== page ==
This week Hannah Robathan, co-founder of Shado, tells us about the realities of publishing a print magazine and online platform that gives people the space to tell their own stories. We spoke about their frustration with the mainstream media, what activism means and what success looks like for Shado.
In the news roundup, the BBC and Reach make big announcements about office closures, we ask if an Instagram for under 13s is as crazy as it sounds, and discuss the Telegraph tying its journalists’ appraisals and potentially pay to their stories’ performance.
The full transcript is live here, and for now, here are some highlights:
On starting Shado
We started Shado in 2019, I guess out of a frustration at mainstream media, that didn’t seem to be much centering of voices of those who have lived experience. We didn’t have any experience with media, but we decided that we would create Shado as a platform for people to take control of their own narrative, to tell their own stories.
And that started with our first issue, which was on migration to Europe. A majority of the contributors, whether it was the artists or the writers, were of refugee or asylum seeking status themselves. We were tired of the mainstream media’s lack of representation.
When we first started I think it was actually a blessing that we didn’t have any experience in media. Obviously you can have an editorial voice, you can change people’s words so that it makes them sound a bit better. But we didn’t really know that. And so we developed sort of this collaborative methodology, where we kept everyone’s voices as authentic as possible.
And so it’s quite nice, now that we’ve been going for a few years. People know the sort of style that we have.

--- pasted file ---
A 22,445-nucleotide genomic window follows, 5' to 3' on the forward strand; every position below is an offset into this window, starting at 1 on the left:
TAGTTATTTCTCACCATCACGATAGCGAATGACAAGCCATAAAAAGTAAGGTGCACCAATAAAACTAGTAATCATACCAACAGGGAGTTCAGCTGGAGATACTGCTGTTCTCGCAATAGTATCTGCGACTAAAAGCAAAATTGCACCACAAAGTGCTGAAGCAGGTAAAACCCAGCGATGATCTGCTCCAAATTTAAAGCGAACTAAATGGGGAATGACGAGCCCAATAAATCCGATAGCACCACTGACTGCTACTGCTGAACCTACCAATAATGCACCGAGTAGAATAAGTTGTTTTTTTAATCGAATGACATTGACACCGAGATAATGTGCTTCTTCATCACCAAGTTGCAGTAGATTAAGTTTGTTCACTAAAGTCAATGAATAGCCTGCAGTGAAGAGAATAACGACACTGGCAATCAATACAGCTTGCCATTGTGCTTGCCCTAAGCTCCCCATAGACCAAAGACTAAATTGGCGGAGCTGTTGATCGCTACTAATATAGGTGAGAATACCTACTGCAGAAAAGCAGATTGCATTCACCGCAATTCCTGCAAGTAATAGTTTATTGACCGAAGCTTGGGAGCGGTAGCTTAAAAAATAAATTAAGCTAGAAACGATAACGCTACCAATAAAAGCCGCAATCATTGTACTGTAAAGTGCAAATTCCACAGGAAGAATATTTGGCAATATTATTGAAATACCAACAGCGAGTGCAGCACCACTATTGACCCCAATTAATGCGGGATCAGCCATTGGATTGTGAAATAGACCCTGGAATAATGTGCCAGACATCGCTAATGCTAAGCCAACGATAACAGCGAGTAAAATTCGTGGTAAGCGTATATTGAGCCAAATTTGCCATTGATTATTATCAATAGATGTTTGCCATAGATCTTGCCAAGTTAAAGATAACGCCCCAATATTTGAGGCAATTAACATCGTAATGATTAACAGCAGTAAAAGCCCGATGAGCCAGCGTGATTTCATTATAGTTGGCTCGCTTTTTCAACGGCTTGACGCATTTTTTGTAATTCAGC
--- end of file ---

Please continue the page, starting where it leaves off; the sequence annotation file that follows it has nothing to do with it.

On being global
With all of our issues we take a really global approach to a topic. We’re lucky to work with people from over 60 countries around the world, which is really exciting.
The same goes for our youth issue; we have such a range of different pieces from protests in Peru and Thailand, to the youth leading the charge on TikTok. It’s a whole range of really exciting young people.
When it comes to the website, I suppose that’s where we have a bit more space to explore topics that aren’t necessarily being focused on in print. So that gives us a chance to have a bit of a broader brief rather than a theme.
When it comes to Instagram, we’re pretty active on that, but we are always aware that it can never be the be all and end all. It’s been really useful for us, especially as a global publication in terms of finding people to contribute and people finding us. But we are aware that it does need to go further than the old infographic industrial complex.
I think success and impact become quite interchangeable. I mean, for us, it’s creating real life change – we really want to encourage culture led system change. And so whether that’s starting small, reading an article that we might have in our magazine that takes you on to change your opinion, or doing something with whatever emotion you might have got from the issue.
I think success looks like real life change, hearing that our work has moved someone, has led them to do something differently.